Two data points don’t necessarily make a trend, so I suspect it will take a few more PSA tests to do so.
It will also be interesting to see what happens as the Eligard begins to wear off. It was six months ago today that I was given the six-month dose.
My appointment with the radiation oncologist is on 10 November and my appointment with the urologist is on 13 December. It will be interesting to get their perspectives.
Header Image: San Juan Mountains near Trout Lake, Colorado
About two weeks after I completed my salvage radiation therapy, the concessionaire that runs lodging in some of our national parks was having a flash sale, and I was eager to book something to pamper myself after the summer of radiation. I was still beat up from the therapy, but I went ahead and booked the room anyway, thinking that it’s easier to cancel the reservation if I wasn’t feeling up to it than to make one later on.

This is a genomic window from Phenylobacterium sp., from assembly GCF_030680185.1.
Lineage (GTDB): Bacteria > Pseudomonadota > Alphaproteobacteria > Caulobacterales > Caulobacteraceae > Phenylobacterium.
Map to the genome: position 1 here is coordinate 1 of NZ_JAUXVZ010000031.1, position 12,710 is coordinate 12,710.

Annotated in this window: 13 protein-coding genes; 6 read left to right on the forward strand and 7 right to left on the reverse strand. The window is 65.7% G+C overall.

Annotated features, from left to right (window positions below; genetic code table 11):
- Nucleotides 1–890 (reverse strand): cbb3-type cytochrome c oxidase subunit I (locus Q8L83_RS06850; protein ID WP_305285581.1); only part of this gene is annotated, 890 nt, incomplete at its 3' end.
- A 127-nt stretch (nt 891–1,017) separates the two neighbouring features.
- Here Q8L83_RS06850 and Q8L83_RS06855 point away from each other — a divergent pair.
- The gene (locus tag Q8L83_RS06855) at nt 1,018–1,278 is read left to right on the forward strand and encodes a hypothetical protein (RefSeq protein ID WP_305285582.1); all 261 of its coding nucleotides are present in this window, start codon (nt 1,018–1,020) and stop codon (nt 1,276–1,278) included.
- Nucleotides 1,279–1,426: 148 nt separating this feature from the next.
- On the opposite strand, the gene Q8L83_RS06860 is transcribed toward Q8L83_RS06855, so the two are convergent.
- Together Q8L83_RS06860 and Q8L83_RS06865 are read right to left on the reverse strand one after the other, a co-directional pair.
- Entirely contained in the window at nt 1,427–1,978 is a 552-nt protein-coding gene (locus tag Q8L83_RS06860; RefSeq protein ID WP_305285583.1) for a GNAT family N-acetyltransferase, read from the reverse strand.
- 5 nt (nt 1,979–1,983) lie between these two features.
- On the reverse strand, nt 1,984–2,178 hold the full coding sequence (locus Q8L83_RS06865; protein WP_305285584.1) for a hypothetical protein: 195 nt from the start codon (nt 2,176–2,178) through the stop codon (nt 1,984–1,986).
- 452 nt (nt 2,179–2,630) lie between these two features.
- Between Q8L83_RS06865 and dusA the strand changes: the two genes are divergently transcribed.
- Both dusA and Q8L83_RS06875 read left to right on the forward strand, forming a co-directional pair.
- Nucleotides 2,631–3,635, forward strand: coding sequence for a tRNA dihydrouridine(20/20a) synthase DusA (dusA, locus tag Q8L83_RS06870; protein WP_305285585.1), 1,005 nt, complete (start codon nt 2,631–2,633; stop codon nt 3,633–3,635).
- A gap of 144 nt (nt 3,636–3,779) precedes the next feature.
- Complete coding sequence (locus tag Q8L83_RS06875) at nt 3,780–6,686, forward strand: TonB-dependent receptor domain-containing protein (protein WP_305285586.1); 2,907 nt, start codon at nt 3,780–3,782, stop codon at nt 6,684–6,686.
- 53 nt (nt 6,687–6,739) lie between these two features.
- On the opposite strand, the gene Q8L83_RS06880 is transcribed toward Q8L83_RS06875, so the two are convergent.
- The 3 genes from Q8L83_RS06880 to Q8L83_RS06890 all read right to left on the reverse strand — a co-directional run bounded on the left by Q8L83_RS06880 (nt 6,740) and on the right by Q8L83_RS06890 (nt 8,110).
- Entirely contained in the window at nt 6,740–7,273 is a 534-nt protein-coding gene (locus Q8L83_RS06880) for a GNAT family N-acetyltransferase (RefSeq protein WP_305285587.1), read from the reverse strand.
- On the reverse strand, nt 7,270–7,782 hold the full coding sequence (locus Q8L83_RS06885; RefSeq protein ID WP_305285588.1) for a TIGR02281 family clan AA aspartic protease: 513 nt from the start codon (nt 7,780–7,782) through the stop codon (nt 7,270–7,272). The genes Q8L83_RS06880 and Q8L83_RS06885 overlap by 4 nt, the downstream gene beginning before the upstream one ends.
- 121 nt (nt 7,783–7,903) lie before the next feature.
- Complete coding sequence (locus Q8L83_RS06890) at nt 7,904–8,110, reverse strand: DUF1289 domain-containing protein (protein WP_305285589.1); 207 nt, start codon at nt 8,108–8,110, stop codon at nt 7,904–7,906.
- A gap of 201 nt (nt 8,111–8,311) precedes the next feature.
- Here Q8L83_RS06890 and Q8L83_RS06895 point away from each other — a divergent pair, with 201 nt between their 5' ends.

I came close to cancelling the reservation, but didn’t.
Immediately after my last blog post on 11 October, my side effects took an unexpected turn when my bowels started acting up.
Normally, I’m a pretty regular guy with one bowel movement a day, usually in the morning. But for those four or five days before my trip, I was having three to five movements a day in conjunction with an irritated anus (itchy and burning sensations). Fortunately, things calmed down just before the trip and I went anyway.